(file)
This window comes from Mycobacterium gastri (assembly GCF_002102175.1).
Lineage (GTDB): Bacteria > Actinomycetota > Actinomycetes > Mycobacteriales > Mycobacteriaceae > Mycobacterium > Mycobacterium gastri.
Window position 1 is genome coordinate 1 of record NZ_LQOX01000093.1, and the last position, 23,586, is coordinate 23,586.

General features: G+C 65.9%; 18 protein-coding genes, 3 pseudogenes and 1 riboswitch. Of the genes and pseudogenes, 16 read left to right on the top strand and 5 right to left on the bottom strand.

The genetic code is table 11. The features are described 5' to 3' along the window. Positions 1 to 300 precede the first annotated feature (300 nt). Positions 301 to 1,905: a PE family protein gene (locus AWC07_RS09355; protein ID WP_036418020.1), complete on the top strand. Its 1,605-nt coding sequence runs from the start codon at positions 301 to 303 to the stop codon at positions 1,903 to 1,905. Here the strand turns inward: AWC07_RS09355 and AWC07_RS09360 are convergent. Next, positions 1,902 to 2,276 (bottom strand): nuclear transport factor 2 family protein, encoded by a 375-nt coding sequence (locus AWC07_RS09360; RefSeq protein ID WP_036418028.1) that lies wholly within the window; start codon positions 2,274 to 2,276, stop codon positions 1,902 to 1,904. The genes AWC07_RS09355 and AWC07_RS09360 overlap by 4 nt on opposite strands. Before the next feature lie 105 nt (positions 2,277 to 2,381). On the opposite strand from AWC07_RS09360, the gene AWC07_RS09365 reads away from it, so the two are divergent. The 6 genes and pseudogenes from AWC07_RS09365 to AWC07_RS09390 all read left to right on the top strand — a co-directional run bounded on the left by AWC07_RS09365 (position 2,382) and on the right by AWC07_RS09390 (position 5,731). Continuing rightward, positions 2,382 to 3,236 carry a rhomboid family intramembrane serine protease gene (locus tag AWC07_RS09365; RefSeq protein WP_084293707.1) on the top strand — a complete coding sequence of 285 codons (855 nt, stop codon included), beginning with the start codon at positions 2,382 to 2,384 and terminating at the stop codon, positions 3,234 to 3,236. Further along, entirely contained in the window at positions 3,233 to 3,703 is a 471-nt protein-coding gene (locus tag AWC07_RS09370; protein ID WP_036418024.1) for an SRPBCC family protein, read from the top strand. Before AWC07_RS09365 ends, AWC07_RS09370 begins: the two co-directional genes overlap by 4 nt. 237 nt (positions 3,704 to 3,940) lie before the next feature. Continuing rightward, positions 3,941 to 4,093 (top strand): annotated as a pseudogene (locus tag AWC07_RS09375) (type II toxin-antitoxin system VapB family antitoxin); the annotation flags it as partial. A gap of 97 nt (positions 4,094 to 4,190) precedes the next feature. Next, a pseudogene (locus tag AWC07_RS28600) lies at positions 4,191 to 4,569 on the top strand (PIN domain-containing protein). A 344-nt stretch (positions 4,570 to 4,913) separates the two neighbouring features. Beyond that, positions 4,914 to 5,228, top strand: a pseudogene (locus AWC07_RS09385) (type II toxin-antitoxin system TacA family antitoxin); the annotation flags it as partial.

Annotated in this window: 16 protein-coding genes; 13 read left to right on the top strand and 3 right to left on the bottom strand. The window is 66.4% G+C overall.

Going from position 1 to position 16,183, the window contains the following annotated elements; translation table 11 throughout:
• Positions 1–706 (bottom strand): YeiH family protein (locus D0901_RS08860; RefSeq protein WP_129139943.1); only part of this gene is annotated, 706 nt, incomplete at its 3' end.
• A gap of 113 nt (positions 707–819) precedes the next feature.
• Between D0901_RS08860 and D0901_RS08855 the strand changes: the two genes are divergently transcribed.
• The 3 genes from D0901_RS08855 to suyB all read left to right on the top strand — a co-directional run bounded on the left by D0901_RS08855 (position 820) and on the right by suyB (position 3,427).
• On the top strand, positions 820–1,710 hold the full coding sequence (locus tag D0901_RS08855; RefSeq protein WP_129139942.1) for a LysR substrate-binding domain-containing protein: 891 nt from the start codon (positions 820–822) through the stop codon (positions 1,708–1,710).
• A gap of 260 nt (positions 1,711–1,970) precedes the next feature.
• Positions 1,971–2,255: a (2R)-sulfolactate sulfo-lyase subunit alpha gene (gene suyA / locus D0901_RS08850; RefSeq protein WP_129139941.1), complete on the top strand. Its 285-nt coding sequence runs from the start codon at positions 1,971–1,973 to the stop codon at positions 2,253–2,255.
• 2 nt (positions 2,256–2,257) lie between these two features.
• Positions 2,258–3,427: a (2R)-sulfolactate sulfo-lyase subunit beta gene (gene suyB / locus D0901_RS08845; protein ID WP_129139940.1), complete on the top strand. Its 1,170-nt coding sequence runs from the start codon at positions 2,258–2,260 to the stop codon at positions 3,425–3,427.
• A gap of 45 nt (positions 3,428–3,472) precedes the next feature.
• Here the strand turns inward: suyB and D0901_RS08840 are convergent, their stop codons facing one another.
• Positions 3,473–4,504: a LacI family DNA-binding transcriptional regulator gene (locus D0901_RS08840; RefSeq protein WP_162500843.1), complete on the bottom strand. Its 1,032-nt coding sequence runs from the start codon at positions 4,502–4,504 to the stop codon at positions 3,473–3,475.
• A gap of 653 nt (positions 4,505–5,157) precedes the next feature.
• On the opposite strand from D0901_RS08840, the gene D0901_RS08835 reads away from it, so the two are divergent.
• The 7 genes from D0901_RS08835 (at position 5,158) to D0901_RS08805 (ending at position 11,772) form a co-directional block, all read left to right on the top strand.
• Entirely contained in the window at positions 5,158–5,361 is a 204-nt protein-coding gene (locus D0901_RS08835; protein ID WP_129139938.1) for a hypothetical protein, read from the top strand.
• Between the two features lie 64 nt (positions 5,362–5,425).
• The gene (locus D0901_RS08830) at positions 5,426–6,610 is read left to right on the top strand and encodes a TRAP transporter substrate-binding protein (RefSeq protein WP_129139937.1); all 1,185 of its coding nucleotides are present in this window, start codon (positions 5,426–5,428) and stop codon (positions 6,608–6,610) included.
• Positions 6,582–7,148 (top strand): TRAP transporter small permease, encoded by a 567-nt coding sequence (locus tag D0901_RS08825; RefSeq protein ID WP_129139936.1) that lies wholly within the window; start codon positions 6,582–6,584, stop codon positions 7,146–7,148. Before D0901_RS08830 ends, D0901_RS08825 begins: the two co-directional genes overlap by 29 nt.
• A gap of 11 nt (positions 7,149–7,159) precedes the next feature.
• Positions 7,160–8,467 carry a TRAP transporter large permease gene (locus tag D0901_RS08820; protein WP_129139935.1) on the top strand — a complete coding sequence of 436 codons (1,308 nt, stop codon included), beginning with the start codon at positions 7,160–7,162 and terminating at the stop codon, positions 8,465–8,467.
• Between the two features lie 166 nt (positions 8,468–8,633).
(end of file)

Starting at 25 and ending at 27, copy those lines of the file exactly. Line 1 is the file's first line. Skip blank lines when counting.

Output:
• The gene (locus D0901_RS08830) at positions 5,426–6,610 is read left to right on the top strand and encodes a TRAP transporter substrate-binding protein (RefSeq protein WP_129139937.1); all 1,185 of its coding nucleotides are present in this window, start codon (positions 5,426–5,428) and stop codon (positions 6,608–6,610) included.
• Positions 6,582–7,148 (top strand): TRAP transporter small permease, encoded by a 567-nt coding sequence (locus tag D0901_RS08825; RefSeq protein ID WP_129139936.1) that lies wholly within the window; start codon positions 6,582–6,584, stop codon positions 7,146–7,148. Before D0901_RS08830 ends, D0901_RS08825 begins: the two co-directional genes overlap by 29 nt.
• A gap of 11 nt (positions 7,149–7,159) precedes the next feature.